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Dec 6 / Chuck Smith, Jr.

December 3, 2017 – Matthew 7:1-6

It Really Is That Simple

Do not judge so that you will not be judged. For in the way you judge, you will be judged; and by your standard of measure, it will be measured to you. Matthew 7:1-2

Intro: At first, it seems like Jesus jumps to an entirely different subject

In fact, he is continuing to develop his theme of superior righteousness (Mt. 5:20)
– he is still concerned with the spirit of God’s law and our inner lives
• what he moves to in this passage is another way this applies to our lives
• Jesus covered two issues in chapter 6:
hypocrisy: a potential problem we may have with God
anxiety: a potential problem we may have with “things”
– now he covers a new issue
judging: a potential problem we may have with other people

The Greek word translated “judge” is krino and has lots of meanings
– separate, evaluate, discern, condemn
• knowing how to interpret it depends a lot on the context
• in this instance Jesus says, “Don’t do this,” which indicates something that is always wrong
◦ so perhaps he is saying, “Do not condemn others”
◦ it is not our job to separate sheep from goats
◦ or decide whether a person stands or falls before God (Ro. 14:4)
– we can immediately dismiss the idea Jesus forbids making any kind of judgment
• such as the judicial system, discerning whether a person is safe or someone is telling the truth
◦ these types of judgments have the support of scripture
• if we keep in mind the whole sermon, the Lord’s concerns include:

  • Not evaluating or forming opinions of others without compassion for them
    ◦ we have been instructed to love even our enemies
    ◦ certainly we are not to identify someone’s error or wrong doing without love
  • Whatever we discover about others, we must be ready to show them mercy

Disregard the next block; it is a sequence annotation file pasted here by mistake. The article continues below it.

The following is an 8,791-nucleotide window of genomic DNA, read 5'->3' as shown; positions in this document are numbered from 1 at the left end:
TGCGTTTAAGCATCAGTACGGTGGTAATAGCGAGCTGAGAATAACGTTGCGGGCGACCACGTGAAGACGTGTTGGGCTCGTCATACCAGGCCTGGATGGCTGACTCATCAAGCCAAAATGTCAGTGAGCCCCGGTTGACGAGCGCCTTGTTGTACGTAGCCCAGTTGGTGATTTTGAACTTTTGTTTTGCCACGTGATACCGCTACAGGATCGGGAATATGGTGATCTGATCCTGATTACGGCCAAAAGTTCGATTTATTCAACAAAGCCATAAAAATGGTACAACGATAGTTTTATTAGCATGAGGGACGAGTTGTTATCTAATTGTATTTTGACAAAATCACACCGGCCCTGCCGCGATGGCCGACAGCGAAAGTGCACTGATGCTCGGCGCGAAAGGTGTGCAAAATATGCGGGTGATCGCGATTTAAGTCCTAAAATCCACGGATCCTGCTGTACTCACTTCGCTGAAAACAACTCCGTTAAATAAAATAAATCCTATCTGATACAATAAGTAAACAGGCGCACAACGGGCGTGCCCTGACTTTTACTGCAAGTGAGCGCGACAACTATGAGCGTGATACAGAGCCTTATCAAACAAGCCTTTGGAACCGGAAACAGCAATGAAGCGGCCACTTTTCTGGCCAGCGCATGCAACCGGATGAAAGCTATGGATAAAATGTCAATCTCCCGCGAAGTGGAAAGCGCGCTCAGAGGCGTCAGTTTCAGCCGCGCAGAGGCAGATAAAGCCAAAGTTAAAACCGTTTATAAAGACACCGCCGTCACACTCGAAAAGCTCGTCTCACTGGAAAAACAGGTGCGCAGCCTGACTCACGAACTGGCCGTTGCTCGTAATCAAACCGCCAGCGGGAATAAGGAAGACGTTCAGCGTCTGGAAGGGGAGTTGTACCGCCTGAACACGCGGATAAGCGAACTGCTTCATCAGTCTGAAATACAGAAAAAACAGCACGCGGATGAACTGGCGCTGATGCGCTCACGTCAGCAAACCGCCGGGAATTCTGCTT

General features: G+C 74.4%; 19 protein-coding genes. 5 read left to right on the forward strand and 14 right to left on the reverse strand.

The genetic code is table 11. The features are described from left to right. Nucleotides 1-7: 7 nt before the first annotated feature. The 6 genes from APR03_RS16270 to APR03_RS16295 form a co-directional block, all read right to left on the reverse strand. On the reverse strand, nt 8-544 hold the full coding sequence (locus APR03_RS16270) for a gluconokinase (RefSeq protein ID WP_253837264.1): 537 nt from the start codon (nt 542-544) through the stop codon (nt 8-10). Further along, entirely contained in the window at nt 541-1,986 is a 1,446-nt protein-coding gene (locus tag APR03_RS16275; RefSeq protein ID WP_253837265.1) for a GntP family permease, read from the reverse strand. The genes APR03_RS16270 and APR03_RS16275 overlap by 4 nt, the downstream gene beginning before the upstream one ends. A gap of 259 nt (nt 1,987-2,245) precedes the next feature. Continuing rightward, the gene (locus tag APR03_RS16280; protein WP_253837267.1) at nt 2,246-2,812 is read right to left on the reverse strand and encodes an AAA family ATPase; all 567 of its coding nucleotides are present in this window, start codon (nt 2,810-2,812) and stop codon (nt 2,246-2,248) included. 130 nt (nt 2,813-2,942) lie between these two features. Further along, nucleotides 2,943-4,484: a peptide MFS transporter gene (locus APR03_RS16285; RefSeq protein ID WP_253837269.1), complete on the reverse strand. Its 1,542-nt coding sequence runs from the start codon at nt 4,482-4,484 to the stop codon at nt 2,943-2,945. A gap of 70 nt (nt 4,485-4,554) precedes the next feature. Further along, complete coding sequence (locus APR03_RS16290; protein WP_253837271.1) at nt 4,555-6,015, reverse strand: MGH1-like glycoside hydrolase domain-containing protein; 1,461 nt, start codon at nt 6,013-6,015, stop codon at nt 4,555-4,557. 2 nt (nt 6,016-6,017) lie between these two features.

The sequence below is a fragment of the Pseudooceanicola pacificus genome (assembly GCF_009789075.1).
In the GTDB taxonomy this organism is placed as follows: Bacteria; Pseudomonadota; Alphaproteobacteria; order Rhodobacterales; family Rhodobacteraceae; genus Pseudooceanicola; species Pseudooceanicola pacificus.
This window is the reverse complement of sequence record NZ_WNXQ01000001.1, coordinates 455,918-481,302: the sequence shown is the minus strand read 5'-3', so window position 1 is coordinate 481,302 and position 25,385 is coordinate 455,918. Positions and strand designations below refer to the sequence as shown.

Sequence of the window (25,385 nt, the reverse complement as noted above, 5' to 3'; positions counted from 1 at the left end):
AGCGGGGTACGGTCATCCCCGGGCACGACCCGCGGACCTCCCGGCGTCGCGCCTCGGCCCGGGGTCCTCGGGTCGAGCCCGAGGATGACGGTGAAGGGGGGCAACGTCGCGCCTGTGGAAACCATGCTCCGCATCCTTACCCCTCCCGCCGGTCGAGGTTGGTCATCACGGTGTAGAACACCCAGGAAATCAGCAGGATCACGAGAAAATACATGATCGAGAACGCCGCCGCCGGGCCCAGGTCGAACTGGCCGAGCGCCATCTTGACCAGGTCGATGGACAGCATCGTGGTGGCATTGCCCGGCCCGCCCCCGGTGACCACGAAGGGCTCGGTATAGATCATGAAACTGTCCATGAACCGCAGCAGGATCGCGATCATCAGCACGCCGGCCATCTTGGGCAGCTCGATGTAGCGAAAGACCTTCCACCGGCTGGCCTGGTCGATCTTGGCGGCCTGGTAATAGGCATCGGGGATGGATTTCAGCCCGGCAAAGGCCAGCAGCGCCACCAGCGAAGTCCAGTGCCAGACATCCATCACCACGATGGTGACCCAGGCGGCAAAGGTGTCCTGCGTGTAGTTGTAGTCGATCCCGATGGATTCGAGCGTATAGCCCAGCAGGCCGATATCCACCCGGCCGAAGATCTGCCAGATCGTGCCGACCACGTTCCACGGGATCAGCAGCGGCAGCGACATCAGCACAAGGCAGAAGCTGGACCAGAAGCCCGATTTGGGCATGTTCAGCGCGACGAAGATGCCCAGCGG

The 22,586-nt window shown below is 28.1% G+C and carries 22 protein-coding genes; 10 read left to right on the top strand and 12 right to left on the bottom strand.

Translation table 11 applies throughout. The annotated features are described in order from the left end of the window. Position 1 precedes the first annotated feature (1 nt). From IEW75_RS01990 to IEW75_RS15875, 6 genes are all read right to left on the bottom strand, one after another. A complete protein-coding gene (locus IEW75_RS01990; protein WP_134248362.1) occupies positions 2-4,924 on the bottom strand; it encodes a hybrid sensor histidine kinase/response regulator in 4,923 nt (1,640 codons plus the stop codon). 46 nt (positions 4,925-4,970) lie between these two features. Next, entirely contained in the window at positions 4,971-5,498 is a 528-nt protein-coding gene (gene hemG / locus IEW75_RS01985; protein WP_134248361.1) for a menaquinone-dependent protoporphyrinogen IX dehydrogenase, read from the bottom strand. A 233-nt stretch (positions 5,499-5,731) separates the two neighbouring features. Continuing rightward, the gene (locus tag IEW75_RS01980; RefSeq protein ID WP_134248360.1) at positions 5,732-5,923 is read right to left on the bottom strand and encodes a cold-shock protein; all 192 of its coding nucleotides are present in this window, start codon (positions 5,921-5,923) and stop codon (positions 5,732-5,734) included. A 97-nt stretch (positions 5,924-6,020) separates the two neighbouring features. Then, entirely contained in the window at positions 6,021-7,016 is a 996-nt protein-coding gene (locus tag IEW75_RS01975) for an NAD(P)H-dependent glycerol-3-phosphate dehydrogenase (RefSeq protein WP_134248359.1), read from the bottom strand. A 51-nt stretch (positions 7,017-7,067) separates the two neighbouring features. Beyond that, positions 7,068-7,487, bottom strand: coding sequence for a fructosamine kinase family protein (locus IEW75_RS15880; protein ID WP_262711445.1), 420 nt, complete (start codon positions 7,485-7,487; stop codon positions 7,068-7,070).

◦ we are to be peacemakers
    ◦ the goal of confronting someone is to be reconciled to him or her (cf. Mt. 18:15)

A couple of interesting facets of this chapter’s text:

  1. We will find echoes of the beatitudes in it
    • for example: “Blessed are merciful … the pure in heart … the peacemakers”
    • what we have learned already is elaborated and reinforced
  2. We will find it is filled with metaphors
    • balance scales, a speck and a log, animals, a gate, a vine, etc.
    • metaphors add artistry to a speech
    ◦ and they assists our understanding through analogies
    ◦ but metaphors also create challenges for interpretation

1-2, The flip-side of “Blessed are the merciful . . .” (5:7)

read more…

Nov 28 / Chuck Smith, Jr.

November 26, 2017 – Matthew 6:31-34

All These “Things”

Do not worry then, saying, “What will we eat?” or “What will we drink?” or “What will we wear for clothing?” Matthew 6:31

Intro: We are wrapping up this section of Jesus’ Sermon

As we do, I want us to be asking ourselves a question:
– Why does Jesus devote so much of his sermon to worry?
• he had far less to say regartding anger, lust, broken promises, revenge
• what makes worry so dangerous?

31, He repeats what he said at beginning with a slight rewording

This time he puts these worries into our mouths: “saying, ‘What shall we eat?’”
– worry is what we feel, saying is what we do
• or to put it another way, worries are thoughts we say to ourselves
• we feel anxiety before we have any thoughts about it
– think of an animal in the wild — it hears a sound, sees movement, catches a scent
• it will immediately freeze and become hyper-alert
◦ our nervous system functions the same way

An outside event (loud noise, erratic motorist, etc.) or internal sensation reaches the brain stem (the lowest part of the brain that connects it to the spinal cord) that triggers a warning. Immediately the brain stem takes action, causing the release of chemicals into the blood stream to put the body on alert. A message is delivered to the rational brain, “Something’s wrong!” There it is analyzed and processed in order to identify the threat and determine its severity. In doing this, it translates the signal into thoughts and words.

• if the cause of alarm is vague or unknown, the brain invents its own
◦ that is when we start “saying” things to ourselves
◦ “What about this?” “What about that?”

Jesus wants us to work on developing a different response
– one that kicks in before we even form thoughts and words
• thoughts and words are interpretations of our experience
• how we interpret events is determined by our perspective
– if I begin every morning with the same anxious feelings,
• it is because I’m looking at each day through the same eyes
• that is where Jesus wants to work the changes
◦ in our perspective — how we look at and interpret everything

32, Two related factors that are relevant to the change

For the Gentiles eagerly seek all these things; for your heavenly Father knows that you need all these things. Matthew 6:32

“For” and “for” — “For the Gentiles” and “for your heavenly Father”
– the first “for” explains why we worry
– the second “for” explains why we don’t have to worry

read more…

Nov 20 / Chuck Smith, Jr.

Guest Speaker – Elyse Snipes